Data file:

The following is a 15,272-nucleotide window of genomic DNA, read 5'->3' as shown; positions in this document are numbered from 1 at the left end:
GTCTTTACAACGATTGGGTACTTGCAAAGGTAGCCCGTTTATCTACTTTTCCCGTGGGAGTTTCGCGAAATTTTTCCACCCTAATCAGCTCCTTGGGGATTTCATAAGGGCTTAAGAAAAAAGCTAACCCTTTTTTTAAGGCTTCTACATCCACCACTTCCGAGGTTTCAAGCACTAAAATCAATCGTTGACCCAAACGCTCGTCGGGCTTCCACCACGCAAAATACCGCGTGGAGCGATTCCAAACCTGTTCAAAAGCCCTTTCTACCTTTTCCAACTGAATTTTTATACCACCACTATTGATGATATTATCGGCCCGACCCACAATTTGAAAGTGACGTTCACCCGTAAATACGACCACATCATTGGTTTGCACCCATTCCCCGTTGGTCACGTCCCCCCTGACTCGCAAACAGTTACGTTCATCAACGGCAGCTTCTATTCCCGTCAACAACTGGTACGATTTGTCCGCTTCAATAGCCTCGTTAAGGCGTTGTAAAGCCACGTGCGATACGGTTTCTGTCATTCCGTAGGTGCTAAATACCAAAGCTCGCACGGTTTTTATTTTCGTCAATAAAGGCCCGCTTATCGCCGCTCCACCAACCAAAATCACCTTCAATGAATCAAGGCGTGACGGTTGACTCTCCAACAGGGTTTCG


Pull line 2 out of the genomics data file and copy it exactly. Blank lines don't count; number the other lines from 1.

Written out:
GTCTTTACAACGATTGGGTACTTGCAAAGGTAGCCCGTTTATCTACTTTTCCCGTGGGAGTTTCGCGAAATTTTTCCACCCTAATCAGCTCCTTGGGGATTTCATAAGGGCTTAAGAAAAAAGCTAACCCTTTTTTTAAGGCTTCTACATCCACCACTTCCGAGGTTTCAAGCACTAAAATCAATCGTTGACCCAAACGCTCGTCGGGCTTCCACCACGCAAAATACCGCGTGGAGCGATTCCAAACCTGTTCAAAAGCCCTTTCTACCTTTTCCAACTGAATTTTTATACCACCACTATTGATGATATTATCGGCCCGACCCACAATTTGAAAGTGACGTTCACCCGTAAATACGACCACATCATTGGTTTGCACCCATTCCCCGTTGGTCACGTCCCCCCTGACTCGCAAACAGTTACGTTCATCAACGGCAGCTTCTATTCCCGTCAACAACTGGTACGATTTGTCCGCTTCAATAGCCTCGTTAAGGCGTTGTAAAGCCACGTGCGATACGGTTTCTGTCATTCCGTAGGTGCTAAATACCAAAGCTCGCACGGTTTTTATTTTCGTCAATAAAGGCCCGCTTATCGCCGCTCCACCAACCAAAATCACCTTCAATGAATCAAGGCGTGACGGTTGACTCTCCAACAGGGTTTCG